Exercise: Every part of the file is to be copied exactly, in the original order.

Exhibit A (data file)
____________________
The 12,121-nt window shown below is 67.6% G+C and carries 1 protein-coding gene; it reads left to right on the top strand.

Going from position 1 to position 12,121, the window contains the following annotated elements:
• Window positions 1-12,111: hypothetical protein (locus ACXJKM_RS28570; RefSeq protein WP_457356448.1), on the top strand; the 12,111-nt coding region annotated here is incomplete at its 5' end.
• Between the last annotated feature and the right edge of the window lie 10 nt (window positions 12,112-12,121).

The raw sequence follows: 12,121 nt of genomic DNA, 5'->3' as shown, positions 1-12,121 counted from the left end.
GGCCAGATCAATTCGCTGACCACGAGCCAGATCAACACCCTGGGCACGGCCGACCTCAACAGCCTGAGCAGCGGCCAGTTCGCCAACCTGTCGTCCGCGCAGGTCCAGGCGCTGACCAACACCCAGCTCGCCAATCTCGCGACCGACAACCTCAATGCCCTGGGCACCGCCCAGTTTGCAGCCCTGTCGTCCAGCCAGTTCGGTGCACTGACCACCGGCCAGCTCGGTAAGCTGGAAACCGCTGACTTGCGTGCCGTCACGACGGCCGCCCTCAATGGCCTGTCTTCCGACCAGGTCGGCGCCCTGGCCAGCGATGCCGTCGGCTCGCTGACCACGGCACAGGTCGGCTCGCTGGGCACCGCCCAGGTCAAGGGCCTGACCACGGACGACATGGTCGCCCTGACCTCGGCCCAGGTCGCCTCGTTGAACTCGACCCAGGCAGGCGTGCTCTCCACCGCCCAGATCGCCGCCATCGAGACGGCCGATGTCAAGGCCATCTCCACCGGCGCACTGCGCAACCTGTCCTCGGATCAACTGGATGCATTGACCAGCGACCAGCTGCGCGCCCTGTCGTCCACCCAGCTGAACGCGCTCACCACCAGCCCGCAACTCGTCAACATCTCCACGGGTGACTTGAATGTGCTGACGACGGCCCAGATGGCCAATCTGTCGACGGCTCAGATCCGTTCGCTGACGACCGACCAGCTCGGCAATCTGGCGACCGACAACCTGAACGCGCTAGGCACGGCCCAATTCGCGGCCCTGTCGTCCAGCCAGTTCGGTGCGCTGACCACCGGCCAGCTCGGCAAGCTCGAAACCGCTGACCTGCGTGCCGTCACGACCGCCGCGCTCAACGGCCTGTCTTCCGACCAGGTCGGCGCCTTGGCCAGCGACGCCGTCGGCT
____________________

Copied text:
The 12,121-nt window shown below is 67.6% G+C and carries 1 protein-coding gene; it reads left to right on the top strand.

Going from position 1 to position 12,121, the window contains the following annotated elements:
• Window positions 1-12,111: hypothetical protein (locus ACXJKM_RS28570; RefSeq protein WP_457356448.1), on the top strand; the 12,111-nt coding region annotated here is incomplete at its 5' end.
• Between the last annotated feature and the right edge of the window lie 10 nt (window positions 12,112-12,121).

The raw sequence follows: 12,121 nt of genomic DNA, 5'->3' as shown, positions 1-12,121 counted from the left end.
GGCCAGATCAATTCGCTGACCACGAGCCAGATCAACACCCTGGGCACGGCCGACCTCAACAGCCTGAGCAGCGGCCAGTTCGCCAACCTGTCGTCCGCGCAGGTCCAGGCGCTGACCAACACCCAGCTCGCCAATCTCGCGACCGACAACCTCAATGCCCTGGGCACCGCCCAGTTTGCAGCCCTGTCGTCCAGCCAGTTCGGTGCACTGACCACCGGCCAGCTCGGTAAGCTGGAAACCGCTGACTTGCGTGCCGTCACGACGGCCGCCCTCAATGGCCTGTCTTCCGACCAGGTCGGCGCCCTGGCCAGCGATGCCGTCGGCTCGCTGACCACGGCACAGGTCGGCTCGCTGGGCACCGCCCAGGTCAAGGGCCTGACCACGGACGACATGGTCGCCCTGACCTCGGCCCAGGTCGCCTCGTTGAACTCGACCCAGGCAGGCGTGCTCTCCACCGCCCAGATCGCCGCCATCGAGACGGCCGATGTCAAGGCCATCTCCACCGGCGCACTGCGCAACCTGTCCTCGGATCAACTGGATGCATTGACCAGCGACCAGCTGCGCGCCCTGTCGTCCACCCAGCTGAACGCGCTCACCACCAGCCCGCAACTCGTCAACATCTCCACGGGTGACTTGAATGTGCTGACGACGGCCCAGATGGCCAATCTGTCGACGGCTCAGATCCGTTCGCTGACGACCGACCAGCTCGGCAATCTGGCGACCGACAACCTGAACGCGCTAGGCACGGCCCAATTCGCGGCCCTGTCGTCCAGCCAGTTCGGTGCGCTGACCACCGGCCAGCTCGGCAAGCTCGAAACCGCTGACCTGCGTGCCGTCACGACCGCCGCGCTCAACGGCCTGTCTTCCGACCAGGTCGGCGCCTTGGCCAGCGACGCCGTCGGCT